Demo of Docking: Enabling Language Based Dynamic Coupling
In many object-oriented languages, for two objects to communicate at least one of them must have a reference to the other object, or transitively, a reference to an object that has a reference to the other object. In graph terms, if objects are nodes and an object reference is a directed edge then two object can communicate if and only if at least one of them can reach the other via a directed path in the object graph. Thus two objects that are NOT in the same connected subset of the graph can never communicate because they cannot obtain a reference to one another. In the Internet of Things, IoT, this can be a problem because we may want objects to communicate merely because they are physically close to one another, for example, when a user walks into a building, apps on the user’s mobile phone may want to communicate with local services. In the object oriented world, objects in the app and in the local services cannot communicate—there is no way for them to get to know each other.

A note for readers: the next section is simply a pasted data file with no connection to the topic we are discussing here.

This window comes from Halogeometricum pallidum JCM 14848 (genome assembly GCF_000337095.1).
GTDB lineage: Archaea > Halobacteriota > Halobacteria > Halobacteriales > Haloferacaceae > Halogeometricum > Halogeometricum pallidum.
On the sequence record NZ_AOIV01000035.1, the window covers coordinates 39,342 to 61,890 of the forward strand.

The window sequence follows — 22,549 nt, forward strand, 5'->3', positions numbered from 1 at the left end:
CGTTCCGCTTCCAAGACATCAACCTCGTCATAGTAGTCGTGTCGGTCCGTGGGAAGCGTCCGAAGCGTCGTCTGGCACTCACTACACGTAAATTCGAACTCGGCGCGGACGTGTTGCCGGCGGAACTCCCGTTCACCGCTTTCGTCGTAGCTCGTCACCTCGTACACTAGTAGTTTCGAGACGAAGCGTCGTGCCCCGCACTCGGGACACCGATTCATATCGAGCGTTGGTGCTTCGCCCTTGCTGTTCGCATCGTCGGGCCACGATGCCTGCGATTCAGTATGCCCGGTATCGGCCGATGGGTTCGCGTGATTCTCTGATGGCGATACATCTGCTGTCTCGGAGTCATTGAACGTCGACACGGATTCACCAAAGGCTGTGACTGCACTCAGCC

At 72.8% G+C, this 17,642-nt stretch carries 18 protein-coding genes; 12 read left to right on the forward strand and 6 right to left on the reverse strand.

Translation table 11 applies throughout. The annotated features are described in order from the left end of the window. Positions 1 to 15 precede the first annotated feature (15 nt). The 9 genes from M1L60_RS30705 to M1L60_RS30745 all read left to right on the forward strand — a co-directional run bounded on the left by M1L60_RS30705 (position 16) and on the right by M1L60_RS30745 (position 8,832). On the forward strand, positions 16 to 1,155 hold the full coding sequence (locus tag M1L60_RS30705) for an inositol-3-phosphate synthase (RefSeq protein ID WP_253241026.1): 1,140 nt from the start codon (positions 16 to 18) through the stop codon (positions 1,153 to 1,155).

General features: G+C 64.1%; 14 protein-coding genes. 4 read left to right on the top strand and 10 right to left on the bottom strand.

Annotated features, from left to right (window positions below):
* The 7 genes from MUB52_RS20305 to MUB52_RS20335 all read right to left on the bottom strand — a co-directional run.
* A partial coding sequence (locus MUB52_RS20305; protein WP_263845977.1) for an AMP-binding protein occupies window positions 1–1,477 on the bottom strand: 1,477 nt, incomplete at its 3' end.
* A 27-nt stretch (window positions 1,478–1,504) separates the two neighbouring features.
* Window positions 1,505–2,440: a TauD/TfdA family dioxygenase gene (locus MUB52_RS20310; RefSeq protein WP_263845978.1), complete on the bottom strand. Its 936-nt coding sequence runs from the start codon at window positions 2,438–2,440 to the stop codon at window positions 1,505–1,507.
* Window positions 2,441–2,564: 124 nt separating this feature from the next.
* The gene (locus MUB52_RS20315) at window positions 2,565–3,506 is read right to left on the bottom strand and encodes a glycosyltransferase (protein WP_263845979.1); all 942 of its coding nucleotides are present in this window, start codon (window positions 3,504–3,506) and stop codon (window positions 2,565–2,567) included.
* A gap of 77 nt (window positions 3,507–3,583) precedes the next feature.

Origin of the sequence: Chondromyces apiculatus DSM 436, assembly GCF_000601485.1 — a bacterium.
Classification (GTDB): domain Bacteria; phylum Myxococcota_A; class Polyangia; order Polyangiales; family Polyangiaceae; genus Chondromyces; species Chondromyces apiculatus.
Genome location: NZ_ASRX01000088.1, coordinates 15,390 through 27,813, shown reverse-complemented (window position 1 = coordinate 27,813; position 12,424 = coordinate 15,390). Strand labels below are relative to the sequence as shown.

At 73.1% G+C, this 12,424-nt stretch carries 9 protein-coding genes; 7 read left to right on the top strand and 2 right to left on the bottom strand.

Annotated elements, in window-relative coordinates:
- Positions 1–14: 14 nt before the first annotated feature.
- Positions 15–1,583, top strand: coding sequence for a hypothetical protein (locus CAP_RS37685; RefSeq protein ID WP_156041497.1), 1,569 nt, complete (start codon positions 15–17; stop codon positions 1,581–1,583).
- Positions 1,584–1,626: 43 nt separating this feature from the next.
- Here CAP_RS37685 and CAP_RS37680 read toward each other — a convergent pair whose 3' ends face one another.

We have proposed and implemented a mechanism that enables objects to get to know each other, e.g., if they both are interested, a reference from one to another can be created. We call our new mechanism docking. With this docking connection, objects in disjunct subsets of the object graph can obtain reference to one another.
Our mechanism is that a thread executing in an object, A, can state that it wants to know new objects of a particular type. If another object, B, that conforms to this type arrives at the node where A resides, our docking mechanism allows a reference to be created from one to the other.
This demo will show an implementation in the object oriented language Emerald running on Android-based mobile phones.
Mon 18 JulDisplayed time zone: Amsterdam, Berlin, Bern, Rome, Stockholm, Vienna change
17:40 - 18:30
|Demo of Docking: Enabling Language Based Dynamic Coupling|
|Discussions and Wrap Up|